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National Rodeo Hall of Fame
Inducted in 1984
Earl Blevins

Earl Blevins



Steer Wrestler

Born in Whitetop, Virginia, in 1906, Earl Blevins grew up a coal miner. After leaving the mines to “go west” in 1918, he found work on a Montana ranch. Within a few years the unlikely cowboy became a top hand on ranches in Wyoming and Montana.

In the 1930s Earl Blevins actively competed in professional rodeos, but his career was interrupted by World War II. In 1942 he joined the Coast Guard, and he represented the U.S. Navy in several rodeos each year. During his military stint he invented a very popular stirrup buckle, which he manufactured for cowboys for two decades.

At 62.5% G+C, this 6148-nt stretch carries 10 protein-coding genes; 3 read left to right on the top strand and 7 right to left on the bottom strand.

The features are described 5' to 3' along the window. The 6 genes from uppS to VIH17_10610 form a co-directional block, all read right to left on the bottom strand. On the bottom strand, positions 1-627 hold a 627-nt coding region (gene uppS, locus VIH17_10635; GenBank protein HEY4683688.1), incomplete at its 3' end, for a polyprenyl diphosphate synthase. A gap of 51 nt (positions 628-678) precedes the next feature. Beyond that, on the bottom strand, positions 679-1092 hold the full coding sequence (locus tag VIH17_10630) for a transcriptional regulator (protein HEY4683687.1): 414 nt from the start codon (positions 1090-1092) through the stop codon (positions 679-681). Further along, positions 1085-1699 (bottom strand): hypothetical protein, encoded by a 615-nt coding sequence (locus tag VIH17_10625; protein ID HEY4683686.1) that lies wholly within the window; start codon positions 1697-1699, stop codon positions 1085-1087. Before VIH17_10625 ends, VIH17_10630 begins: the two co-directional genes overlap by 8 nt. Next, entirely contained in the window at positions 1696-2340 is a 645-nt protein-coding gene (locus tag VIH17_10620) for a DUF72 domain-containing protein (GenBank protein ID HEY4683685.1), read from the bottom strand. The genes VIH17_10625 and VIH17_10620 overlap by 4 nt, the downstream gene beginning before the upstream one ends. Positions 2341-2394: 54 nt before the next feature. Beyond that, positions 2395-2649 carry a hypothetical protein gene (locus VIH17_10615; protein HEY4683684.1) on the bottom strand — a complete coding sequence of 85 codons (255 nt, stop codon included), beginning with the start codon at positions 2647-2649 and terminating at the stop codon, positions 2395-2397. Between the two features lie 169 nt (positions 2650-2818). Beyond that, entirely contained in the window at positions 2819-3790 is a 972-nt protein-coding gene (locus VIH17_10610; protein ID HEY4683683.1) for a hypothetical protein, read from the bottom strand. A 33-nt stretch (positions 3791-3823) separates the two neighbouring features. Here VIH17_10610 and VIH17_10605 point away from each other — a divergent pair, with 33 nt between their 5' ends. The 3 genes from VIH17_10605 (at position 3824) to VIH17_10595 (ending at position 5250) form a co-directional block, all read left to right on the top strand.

Over his career Earl Blevins garnered 65 first-place awards in bulldogging, winning at Denver in 1940 and competing in Madison Square Garden. He retired from competition in the 1940s and ranched in Wyoming, where he died in 1994.

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